There are a lot of reasons that vinyl siding has risen to become one of the most popular materials on the booming home siding market, but perhaps the biggest of these is cost. Vinyl siding cost remains one of the cheapest options in the business, and when you combine that with a siding material that is attractive, durable, and nearly maintenance free, it’s easy to see why vinyl siding remains a homeowner favorite.
How much does Vinyl Siding Cost?
As with any building material, the answer to this question is going to vary. Vinyl siding cost is dependent on many factors, including style, quality, thickness, durability, insulative properties, installation, and UV protection. As a ballpark figure, however, quality vinyl siding cost, along with installation, can run anywhere from $2 to $10 per linear foot. You can get cheap vinyl siding prices for as little as $1 per linear foot if you’re willing to install it yourself, though keep in mind that this is a bottom tier material, and vinyl siding is worth spending a little extra on for reasons we’ll mention in a minute.
Figuring the Vinyl Siding Cost for your Home
We’ve established that vinyl siding prices run $2 to $10 per linear foot, but what does that mean for your home when it comes to total cost? To figure that out, you’ll need to multiply those numbers by the exterior square footage of your home. To get a rough estimate of your exterior square footage, add the length of your home to the width, multiply that by two, and then again by 10. For a 50 foot long home that is 10 feet tall and 20 feet wide that comes to 1,400 exterior square feet you’ve got to cover ((50+50+20+20)x10=1,400). Do a little more math and you’ll find that your vinyl siding prices should run anywhere from $2,800 to $9,800, not including extras and unexpected expenses. As with any major home improvement job, the unexpected is the norm, not the exception. Vinyl siding prices are no different.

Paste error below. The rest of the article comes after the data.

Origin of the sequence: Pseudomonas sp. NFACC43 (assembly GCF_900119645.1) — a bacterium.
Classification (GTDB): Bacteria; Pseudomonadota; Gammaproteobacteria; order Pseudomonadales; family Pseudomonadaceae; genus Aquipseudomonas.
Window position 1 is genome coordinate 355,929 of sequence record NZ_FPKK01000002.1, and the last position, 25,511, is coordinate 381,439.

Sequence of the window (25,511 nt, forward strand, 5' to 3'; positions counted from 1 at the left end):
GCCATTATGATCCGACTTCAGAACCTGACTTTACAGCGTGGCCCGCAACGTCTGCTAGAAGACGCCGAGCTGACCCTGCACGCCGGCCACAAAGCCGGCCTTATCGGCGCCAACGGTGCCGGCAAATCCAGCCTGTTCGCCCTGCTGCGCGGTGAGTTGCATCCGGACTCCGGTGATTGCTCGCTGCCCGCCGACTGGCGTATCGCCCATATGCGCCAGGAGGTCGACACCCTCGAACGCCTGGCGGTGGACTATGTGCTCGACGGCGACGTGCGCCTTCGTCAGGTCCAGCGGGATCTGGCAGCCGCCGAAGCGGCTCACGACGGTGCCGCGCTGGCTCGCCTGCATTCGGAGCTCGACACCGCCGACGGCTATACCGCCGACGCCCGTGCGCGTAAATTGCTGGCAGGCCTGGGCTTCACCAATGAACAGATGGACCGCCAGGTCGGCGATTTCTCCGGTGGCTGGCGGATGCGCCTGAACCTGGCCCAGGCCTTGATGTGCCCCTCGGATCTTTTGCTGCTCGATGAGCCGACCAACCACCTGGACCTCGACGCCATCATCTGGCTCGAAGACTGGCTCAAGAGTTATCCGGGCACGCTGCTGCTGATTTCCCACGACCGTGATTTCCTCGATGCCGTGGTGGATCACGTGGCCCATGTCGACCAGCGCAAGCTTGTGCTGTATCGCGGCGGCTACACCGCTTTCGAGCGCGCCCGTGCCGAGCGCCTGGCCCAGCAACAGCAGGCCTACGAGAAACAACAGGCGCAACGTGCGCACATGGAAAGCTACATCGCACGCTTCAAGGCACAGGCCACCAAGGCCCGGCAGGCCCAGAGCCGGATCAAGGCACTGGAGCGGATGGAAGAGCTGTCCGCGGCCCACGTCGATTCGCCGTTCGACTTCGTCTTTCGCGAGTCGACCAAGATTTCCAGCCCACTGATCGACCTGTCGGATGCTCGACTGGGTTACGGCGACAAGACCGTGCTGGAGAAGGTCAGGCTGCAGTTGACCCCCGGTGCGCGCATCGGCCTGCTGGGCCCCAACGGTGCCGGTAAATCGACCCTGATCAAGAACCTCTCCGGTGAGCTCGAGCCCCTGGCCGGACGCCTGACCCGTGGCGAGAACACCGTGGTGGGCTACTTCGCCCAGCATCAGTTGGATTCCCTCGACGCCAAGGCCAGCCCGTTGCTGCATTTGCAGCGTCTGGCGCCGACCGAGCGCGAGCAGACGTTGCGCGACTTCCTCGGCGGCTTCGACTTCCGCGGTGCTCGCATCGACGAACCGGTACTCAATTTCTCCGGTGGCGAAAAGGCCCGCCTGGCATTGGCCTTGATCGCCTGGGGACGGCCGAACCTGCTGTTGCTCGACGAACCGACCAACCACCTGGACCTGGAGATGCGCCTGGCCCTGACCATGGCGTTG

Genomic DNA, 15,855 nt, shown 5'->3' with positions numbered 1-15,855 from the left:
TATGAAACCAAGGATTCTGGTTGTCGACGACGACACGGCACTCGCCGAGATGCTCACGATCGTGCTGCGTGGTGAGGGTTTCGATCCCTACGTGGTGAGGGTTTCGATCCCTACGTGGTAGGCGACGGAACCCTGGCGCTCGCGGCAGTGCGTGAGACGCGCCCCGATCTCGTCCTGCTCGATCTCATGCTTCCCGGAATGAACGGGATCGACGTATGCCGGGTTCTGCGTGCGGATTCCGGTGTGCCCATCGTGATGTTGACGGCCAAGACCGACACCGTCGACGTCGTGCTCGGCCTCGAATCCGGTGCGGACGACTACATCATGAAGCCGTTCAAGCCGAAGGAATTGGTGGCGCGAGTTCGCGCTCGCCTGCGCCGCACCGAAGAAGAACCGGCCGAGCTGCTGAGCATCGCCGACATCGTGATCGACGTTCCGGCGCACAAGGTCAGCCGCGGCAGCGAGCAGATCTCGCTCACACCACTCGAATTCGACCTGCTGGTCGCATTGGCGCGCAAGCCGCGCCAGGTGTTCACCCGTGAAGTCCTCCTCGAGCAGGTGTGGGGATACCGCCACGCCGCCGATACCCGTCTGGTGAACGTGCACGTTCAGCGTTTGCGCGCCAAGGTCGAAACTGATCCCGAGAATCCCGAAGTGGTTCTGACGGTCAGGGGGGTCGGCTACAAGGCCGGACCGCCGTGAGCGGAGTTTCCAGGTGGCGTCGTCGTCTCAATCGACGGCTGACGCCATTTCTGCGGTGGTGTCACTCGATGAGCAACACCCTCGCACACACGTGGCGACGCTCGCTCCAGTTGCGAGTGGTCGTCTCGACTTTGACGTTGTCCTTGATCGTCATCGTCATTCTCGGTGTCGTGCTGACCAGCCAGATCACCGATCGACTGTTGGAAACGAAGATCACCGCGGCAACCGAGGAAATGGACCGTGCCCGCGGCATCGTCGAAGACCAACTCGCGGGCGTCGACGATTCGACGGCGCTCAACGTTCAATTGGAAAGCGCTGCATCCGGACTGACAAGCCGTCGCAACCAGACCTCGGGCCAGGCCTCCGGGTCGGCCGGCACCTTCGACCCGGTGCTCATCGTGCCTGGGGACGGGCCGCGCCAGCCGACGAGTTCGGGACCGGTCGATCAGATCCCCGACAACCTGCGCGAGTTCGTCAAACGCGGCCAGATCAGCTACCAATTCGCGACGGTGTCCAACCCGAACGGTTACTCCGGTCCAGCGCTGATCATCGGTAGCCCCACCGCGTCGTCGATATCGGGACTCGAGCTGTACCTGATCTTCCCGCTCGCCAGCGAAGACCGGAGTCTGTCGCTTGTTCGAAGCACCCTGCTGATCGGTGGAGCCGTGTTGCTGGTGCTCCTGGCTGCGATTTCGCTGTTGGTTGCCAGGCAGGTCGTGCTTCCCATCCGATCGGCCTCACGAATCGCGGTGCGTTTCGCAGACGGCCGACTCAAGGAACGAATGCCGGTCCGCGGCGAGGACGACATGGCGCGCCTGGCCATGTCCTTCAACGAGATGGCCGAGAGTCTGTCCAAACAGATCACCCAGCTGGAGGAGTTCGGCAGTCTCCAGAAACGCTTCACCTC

What to Look for in Vinyl Siding
Vinyl siding quality varies, and with vinyl siding you definitely get what you pay for. When you purchase vinyl siding you should shop for several things. The first is thickness. Vinyl siding usually comes in thicknesses of .035 to .055 inches thick, and most quality brands have a thickness between .040 to .048 inches. Generally, the thicker the better. From high winds to hailstorms, the thicker your siding, the more likely it is to hold up against severe weather. The other thing to consider here is installation. Poorly installed siding can easily pull off in extreme weather, so it’s important that it’s installed correctly if you want it to live up to expectations. If you’ve got the skills to do it yourself, you can shave a large amount off your vinyl siding cost by doing it on your own. If you’re unsure of your ability to do a professional grade job, then you’re better off hiring a siding contractor so you won’t experience larger problems down the road.
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Vinyl Siding Prices and “Extras”
The basic cost estimates here don’t account for trim pieces, architectural challenges, insulation, or vinyl siding colors. Expect to pay a little extra for these additions. Trim always costs a little bit extra, since it has to be custom cut and fit to your home. Newer vinyl siding can also be purchased with an insulation backing that can improve the energy efficiency of your home, though don’t expect huge energy savings from this upgrade. And when it comes to vinyl siding colors, make sure you buy a product that is either reinforced with titanium dioxide or has been extruded for sun protection. One of the biggest faults of vinyl siding is fading when vinyl siding colors are exposed to sunlight. Titanium dioxide and extrusion provide extra UV protection that keeps your new siding from fading over time. When it comes to vinyl siding colors, this is one extra that is definitely worth the extra cost.
Talk to a vinyl siding retailer or installer about this industry leading siding material on your home. Installing it provides your home with excellent protection from the elements, improved looks, and best of all, a virtually maintenance free siding.